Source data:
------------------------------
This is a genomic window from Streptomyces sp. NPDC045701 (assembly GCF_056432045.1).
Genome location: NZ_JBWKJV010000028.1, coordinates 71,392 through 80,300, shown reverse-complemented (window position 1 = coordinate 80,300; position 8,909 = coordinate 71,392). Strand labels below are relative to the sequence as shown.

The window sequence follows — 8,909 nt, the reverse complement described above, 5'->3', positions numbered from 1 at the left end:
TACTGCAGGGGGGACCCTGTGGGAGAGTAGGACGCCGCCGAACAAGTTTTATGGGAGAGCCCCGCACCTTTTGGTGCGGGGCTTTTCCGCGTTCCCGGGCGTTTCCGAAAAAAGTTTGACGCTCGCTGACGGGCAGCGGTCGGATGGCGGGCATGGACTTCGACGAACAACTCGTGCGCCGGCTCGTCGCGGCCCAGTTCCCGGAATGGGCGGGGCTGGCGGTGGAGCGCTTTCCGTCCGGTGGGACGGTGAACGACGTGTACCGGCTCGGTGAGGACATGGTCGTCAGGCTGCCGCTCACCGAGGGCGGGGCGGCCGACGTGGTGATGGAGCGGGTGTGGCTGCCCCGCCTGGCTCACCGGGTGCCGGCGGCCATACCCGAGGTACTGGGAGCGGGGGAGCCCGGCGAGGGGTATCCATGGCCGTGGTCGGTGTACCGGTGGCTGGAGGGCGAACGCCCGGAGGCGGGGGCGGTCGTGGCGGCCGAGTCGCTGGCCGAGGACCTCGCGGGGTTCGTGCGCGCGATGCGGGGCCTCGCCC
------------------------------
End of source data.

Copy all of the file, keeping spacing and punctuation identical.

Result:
This is a genomic window from Streptomyces sp. NPDC045701 (assembly GCF_056432045.1).
Genome location: NZ_JBWKJV010000028.1, coordinates 71,392 through 80,300, shown reverse-complemented (window position 1 = coordinate 80,300; position 8,909 = coordinate 71,392). Strand labels below are relative to the sequence as shown.

The window sequence follows — 8,909 nt, the reverse complement described above, 5'->3', positions numbered from 1 at the left end:
TACTGCAGGGGGGACCCTGTGGGAGAGTAGGACGCCGCCGAACAAGTTTTATGGGAGAGCCCCGCACCTTTTGGTGCGGGGCTTTTCCGCGTTCCCGGGCGTTTCCGAAAAAAGTTTGACGCTCGCTGACGGGCAGCGGTCGGATGGCGGGCATGGACTTCGACGAACAACTCGTGCGCCGGCTCGTCGCGGCCCAGTTCCCGGAATGGGCGGGGCTGGCGGTGGAGCGCTTTCCGTCCGGTGGGACGGTGAACGACGTGTACCGGCTCGGTGAGGACATGGTCGTCAGGCTGCCGCTCACCGAGGGCGGGGCGGCCGACGTGGTGATGGAGCGGGTGTGGCTGCCCCGCCTGGCTCACCGGGTGCCGGCGGCCATACCCGAGGTACTGGGAGCGGGGGAGCCCGGCGAGGGGTATCCATGGCCGTGGTCGGTGTACCGGTGGCTGGAGGGCGAACGCCCGGAGGCGGGGGCGGTCGTGGCGGCCGAGTCGCTGGCCGAGGACCTCGCGGGGTTCGTGCGCGCGATGCGGGGCCTCGCCC